It’s easier to bluff when you are playing in position, but it’s also easier to catch your opponent bluffing, as well.

d) you can float them more effectively

Some strategies to deal with aggressive poker players are more effective when you are playing in position, one of them being the float.

Floating in position means calling the bet with the intention of taking down the pot on future streets, usually with a bluff. More on floating below.

As you can see, it will be far easier to deal with your opponent’s aggression if you have a direct position on them.

Conversely, if an aggressive player has a positional advantage over you, you will be fighting an uphill battle throughout the session.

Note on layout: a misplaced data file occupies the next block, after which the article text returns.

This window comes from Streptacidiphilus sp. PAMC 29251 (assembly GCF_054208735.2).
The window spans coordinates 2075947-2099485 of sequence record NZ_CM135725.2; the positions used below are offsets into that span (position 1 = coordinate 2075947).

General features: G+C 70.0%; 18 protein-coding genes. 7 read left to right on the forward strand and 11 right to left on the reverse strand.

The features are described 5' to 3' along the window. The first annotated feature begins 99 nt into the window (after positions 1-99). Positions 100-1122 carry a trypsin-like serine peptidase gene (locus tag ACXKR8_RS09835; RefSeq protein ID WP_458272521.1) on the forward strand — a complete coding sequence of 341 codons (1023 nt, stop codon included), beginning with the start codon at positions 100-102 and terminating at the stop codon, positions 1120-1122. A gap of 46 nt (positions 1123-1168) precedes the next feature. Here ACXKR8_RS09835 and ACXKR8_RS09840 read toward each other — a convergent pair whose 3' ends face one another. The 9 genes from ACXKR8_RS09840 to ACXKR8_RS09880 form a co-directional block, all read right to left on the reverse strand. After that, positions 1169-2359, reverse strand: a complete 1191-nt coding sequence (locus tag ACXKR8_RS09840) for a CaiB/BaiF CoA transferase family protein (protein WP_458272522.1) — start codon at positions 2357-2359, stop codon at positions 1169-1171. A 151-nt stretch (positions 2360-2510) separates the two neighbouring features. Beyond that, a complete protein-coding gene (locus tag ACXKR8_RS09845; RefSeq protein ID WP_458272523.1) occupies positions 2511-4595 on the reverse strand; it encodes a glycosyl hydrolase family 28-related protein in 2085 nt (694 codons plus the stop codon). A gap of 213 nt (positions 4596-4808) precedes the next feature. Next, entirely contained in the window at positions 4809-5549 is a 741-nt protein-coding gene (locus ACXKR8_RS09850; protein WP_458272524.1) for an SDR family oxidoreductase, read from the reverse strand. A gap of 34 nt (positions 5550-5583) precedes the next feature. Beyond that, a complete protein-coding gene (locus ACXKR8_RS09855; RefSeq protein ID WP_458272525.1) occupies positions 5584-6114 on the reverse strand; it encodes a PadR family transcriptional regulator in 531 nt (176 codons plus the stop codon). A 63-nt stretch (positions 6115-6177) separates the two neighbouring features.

They can make your life difficult by calling you in position preflop and raising you post flop, or by making frequent light 3-bets when you open-raise.

This can be incredibly difficult to deal with, and it’s likely to cause you some frustration.

What’s more, if you constantly play out of position against someone, you are very likely to lose over the long run, even though you might be a better poker player.

In poker, the money always flows from the players playing out of position to players playing in position.

This is just the nature of the game, and there’s no point in fighting against it.

So if you find yourself at a table full of aggressive players on your left, the best course of action is to not fight at all, and simply find yourself a more profitable table.

If you’re playing poker online, you can use the table selection and seat selection to your advantage and find players with plenty of recreational players around.

For a much deeper dive, check out my other article for the 6 best online poker tips every amateur must know.